The 1952 Topps Mickey Mantle card has become a favorite in the sports card hobby.
With PSA 2.5 examples of the card selling for more than $15,000, the price of the card has been pushed out of the reach of some collectors.
That being said, what does a collector do if they want to add a Mantle card to their collecting? I’d like to share the story of how I secured a Mantle card. No, I didn’t secure a 1952 Topps Mantle.
In the mid-to-late 1980s, while I was still in high school, I was collecting compete sets each year, but I was also on a quest to purchase cards of some of the all-time great players to ever play Major League Baseball.
With that criteria in mind, adding a Mantle card to my collection was a no-brainer. Once the decision was made to purchase a Mantle card, the question was which Mantle card to pursue. Obviously, since I was still in high school, the cost of any Mantle card would be an issue.
With price being a concern, the condition of the card wasn’t too much of a factor, as I just wanted a Mantle card in my collection. This was also before the advent of card grading, so as long as the card wasn’t completely beat up, I was alright with it.
This was also before eBay, so I began searching through the sports card publications I had and found a 1968 Topps Mickey Mantle card for sale, which I wound up buying. I’m not 100 percent sure of the price I paid for it, but for some reason $10 sticks out in my mind.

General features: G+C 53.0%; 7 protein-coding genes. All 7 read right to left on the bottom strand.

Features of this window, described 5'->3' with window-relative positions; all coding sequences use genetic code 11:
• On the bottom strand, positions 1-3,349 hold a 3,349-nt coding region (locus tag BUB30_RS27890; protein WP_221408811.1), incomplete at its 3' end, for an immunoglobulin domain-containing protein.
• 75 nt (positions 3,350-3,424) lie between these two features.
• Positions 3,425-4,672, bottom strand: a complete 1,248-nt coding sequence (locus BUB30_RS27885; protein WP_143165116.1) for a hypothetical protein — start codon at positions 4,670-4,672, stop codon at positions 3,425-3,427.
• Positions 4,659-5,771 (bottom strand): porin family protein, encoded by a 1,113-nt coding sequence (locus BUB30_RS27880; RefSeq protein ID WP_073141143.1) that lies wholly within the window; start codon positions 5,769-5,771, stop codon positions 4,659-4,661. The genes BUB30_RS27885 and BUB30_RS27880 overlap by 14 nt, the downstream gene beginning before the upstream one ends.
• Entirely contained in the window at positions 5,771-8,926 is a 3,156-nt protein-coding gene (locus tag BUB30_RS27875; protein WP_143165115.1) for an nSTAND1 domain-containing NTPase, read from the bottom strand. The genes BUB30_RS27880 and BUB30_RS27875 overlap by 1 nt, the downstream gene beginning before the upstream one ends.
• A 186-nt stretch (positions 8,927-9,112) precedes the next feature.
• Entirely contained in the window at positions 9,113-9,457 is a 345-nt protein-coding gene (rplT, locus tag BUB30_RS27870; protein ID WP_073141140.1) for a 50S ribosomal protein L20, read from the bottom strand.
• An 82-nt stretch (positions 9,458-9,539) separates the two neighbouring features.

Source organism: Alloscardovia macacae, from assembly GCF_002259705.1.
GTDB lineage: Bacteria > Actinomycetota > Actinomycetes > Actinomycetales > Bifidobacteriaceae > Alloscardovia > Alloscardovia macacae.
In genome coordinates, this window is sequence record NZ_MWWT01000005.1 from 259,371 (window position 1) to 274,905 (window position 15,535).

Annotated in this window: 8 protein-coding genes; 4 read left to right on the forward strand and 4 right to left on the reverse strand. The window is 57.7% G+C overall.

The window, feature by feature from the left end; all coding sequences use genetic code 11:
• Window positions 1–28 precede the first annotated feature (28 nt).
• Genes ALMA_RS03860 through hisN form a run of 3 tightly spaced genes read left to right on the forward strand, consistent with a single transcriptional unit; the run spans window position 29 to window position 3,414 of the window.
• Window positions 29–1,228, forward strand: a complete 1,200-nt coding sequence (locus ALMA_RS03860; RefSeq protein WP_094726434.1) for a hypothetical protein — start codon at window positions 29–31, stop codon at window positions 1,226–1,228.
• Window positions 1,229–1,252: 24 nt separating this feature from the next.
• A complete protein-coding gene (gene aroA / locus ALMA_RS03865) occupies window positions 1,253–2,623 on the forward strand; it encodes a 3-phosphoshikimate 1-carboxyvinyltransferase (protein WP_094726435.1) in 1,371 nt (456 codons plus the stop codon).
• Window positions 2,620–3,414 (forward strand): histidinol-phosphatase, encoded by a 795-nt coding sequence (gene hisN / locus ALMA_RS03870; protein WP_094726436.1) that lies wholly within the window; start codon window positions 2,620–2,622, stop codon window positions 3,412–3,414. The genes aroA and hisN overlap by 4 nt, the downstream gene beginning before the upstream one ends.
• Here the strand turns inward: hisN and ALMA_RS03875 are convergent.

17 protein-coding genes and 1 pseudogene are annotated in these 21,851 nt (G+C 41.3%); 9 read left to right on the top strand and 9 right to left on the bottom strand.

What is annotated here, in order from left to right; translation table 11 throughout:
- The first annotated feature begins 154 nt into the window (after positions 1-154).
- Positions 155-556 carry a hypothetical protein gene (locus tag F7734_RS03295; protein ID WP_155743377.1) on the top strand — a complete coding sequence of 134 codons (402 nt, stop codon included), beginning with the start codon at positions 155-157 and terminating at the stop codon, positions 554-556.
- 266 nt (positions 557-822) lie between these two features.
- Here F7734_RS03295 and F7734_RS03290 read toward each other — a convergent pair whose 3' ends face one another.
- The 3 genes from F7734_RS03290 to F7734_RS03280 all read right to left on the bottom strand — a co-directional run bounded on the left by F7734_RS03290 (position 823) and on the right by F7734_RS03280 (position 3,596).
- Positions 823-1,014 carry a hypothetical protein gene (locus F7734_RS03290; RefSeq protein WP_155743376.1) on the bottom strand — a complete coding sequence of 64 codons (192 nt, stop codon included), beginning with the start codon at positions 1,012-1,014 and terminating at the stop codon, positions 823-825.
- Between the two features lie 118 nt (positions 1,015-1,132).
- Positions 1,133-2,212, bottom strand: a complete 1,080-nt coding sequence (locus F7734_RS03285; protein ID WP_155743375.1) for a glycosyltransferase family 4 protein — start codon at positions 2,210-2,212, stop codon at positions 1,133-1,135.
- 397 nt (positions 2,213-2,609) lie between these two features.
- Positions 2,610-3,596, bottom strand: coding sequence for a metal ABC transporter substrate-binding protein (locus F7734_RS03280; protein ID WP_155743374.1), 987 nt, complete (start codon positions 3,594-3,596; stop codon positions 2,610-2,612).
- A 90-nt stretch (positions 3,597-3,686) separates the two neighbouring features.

There have been times when I have thought about trying to sell it, but I always come back to the feeling of, “why have a baseball card collection if you don’t have a Mickey Mantle in it.” So, I still have that card in my collection.
Since the main reason I collected sports cards as a kid was for the enjoyment, the condition of the cards were not my primary concern. Because of that I’ve never had any of my cards graded. I’ve thought about it, but never went through the process.
If I were to get a card graded my Mantle card would probably be at the top of my list to be graded – mainly out of curiosity to see what it would grade out at. After all, the higher it grades out, the more valuable it is.
Graded or ungraded, this card is worth a lot of money, but it is one of my favorite cards in my collection.
As I stated, when I was in high school I bought a handful of baseball cards through ads in magazines and at card shows, of players I had read about which made me want to add at least one of their cards to my collection. This was the reason I purchased a 1969 Topps Ernie Banks, a 1974 Topps Hank Aaron, a 1959 Topps Billy Martin, a 1956 Topps Harvey Kuenn, a 1962 Topps Warren Spahn, a 1962 Topps Roger Maris and a 1971 Topps Ted Williams.